Signs that Spring is in the air: The groundhog is giving way to the Easter bunny; songbirds are singing; and the U.S. Government is holding hearings and issuing regulations.
The U.S. House Energy and Commerce Subcommittee on Commerce, Manufacturing, and Trade held a hearing on "The Internet of Things: Exploring the Next Technology Frontier” this week, and the Senate adopted a resolution that "the United States should prioritize accelerating the development and deployment of the Internet of Things in a way that recognizes its benefits, allows for future innovation, and responsibly protects against misuse,” after it held its own hearing back in February. IoT has been one of the longest-running topics for us, beginning with a detailed set of talks back in May 1996 that looked into Advisory Board member Mike Hawley’s “Things That Think” initiative.
As Eric Cheng led us to expect in his recent [next] talk (San Francisco, December 2014), the FAA is demonstrating its lack of nuance in the remote-controlled aerial vehicle space by requiring operators of Amazon's experimental delivery drones to have private-pilot certificates and to have their aircraft in their line of sight at all times. Note that the FAA is granting some waivers on a case-by-case basis to other commercial uses of drones, including for inspections of industrial operations by 3-D Robotics (Chris Anderson, San Francisco, Feb 2010).
Dave Isay is using his TED Prize winnings to take the StoryCorps project mobile with a self-directing app for iOS and Android. The goal is to collect, share, and archive the human experience, one story and relationship at a time. The project shares values with several others that have surfaced at TTI/Vanguard over the years, particularly Wikimedia's oral/cultural histories (Achal Prabhala, Washington, D.C., May 2012). The stories will join other stores of human knowledge and experience that we’ve heard about, such as Brewster Kahle's Internet Archive (San Francisco, Feb 2005) and Michael Naimark's Global Jukebox (San Jose, February 2003).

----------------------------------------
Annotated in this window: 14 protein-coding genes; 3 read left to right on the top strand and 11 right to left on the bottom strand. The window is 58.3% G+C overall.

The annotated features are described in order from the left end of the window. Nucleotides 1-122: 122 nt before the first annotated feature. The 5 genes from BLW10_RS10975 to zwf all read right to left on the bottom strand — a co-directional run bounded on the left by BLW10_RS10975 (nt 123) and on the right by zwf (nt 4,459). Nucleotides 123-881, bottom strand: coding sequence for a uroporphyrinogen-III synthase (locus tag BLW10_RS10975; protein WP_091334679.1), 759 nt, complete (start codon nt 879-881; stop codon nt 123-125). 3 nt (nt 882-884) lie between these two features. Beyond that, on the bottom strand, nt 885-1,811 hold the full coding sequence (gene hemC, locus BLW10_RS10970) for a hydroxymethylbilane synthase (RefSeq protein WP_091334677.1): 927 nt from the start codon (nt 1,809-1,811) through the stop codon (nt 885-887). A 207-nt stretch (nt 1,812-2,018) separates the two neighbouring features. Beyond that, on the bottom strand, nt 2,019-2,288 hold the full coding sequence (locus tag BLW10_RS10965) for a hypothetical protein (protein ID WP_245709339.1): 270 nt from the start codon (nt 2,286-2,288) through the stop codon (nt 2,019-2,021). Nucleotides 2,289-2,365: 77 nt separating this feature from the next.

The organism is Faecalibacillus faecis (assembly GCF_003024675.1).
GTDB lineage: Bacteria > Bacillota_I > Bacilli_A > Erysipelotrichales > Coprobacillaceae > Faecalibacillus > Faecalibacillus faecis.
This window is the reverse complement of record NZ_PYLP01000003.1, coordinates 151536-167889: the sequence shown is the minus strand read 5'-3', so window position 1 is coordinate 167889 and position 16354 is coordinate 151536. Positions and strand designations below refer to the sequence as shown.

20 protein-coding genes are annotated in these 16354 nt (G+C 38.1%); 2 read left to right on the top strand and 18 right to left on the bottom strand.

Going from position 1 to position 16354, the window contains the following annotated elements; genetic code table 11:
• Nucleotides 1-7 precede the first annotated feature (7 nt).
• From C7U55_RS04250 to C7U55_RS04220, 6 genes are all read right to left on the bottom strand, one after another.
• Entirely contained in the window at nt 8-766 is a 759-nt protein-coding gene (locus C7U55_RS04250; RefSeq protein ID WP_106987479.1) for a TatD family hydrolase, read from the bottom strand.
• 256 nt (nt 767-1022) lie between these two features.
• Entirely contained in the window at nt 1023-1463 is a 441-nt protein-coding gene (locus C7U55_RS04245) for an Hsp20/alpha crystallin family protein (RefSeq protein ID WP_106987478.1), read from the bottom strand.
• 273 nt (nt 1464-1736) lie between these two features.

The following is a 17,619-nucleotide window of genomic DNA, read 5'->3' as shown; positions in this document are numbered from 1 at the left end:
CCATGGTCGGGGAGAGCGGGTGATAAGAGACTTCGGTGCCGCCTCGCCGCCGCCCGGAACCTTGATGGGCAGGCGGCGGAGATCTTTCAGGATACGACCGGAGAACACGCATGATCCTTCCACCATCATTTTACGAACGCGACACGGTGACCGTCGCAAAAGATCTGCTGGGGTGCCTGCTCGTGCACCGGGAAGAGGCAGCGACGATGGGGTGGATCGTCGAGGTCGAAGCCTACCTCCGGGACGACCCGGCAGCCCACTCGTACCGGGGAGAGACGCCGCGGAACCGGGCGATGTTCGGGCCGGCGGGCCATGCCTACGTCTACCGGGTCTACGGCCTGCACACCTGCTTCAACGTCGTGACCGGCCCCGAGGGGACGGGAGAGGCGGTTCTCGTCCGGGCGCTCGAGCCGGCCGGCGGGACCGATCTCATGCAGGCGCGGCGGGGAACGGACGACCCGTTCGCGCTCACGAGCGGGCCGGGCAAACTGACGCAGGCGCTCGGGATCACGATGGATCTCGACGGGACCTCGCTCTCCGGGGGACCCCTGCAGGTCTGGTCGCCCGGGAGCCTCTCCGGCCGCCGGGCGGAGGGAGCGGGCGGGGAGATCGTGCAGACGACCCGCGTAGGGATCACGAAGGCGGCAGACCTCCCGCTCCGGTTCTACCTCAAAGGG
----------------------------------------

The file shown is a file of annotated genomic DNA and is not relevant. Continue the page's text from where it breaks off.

Former speaker and NY Times tech reporter John Markoff ("Horizons Then and Now,” with Federico Faggin, Rhiju Das, and John Markoff, San Jose, February 2012) took a look this week at the latest in metamaterials, focusing on their ability to bend images around corners and for “invisibility.” Three of the companies discussed have been spun out of Intellectual Ventures; Nathan Myhrvold discussed one of them, Kymeta, and its metamaterial antenna, when he spoke on "Solving Impossible Problems” (Seattle, December 2012). Also of note is Bogdan Popa’s talk on using metamaterials for acoustic cloaking (Miami, December 2011).
A recent article in VentureBeat News described research and upcoming innovations from member organization Dell Computer that showed some gratifying synergies with topics of the past few years, such as next-generation interfaces that continuously authenticate and detect emotion. Munir Cochinwala's "Multifactor Knowledge-Based Authentication” (Dallas, February 2007) is example of the former, while Rosalind Picard's "Ubiquitous Intelligence: The World Around Us Gets Smarter" (Marina del Rey, January 1997) is probably the earliest example of the latter. The whole VentureBeat article, which is largely a Q&A with Jai Menon, is worth reading.
Speaking of ubiquitous intelligence, this week the publisher Springer launched an open-access journal, Computational Intelligence and Complexity. TTI/Vanguard has devoted two entire conferences to complexity—The Challenge of Complexity (Los Angeles, September 2004) and Taming Complexity (Washington, D.C., October 2011).
Upcoming conferences on our radar include Philadelphia Tech Week, April 17-25. It will feature a number of talks and events by member organization Drexel University but we have to confess we’re most attracted by a 29-story game of “Tetris,” organized by a professor in the College of Media Arts & Design.
Did Advisory Board member John Perry Barlow’s "utopian vision for the Internet” in the 1990s "warp Silicon Valley”? Jacob Silverman, writing in last Friday’s Washington Post, seems to think so. What do you think?
"Cogito ergo sum.” René Descartes, 1637
The TTI/Vanguard Team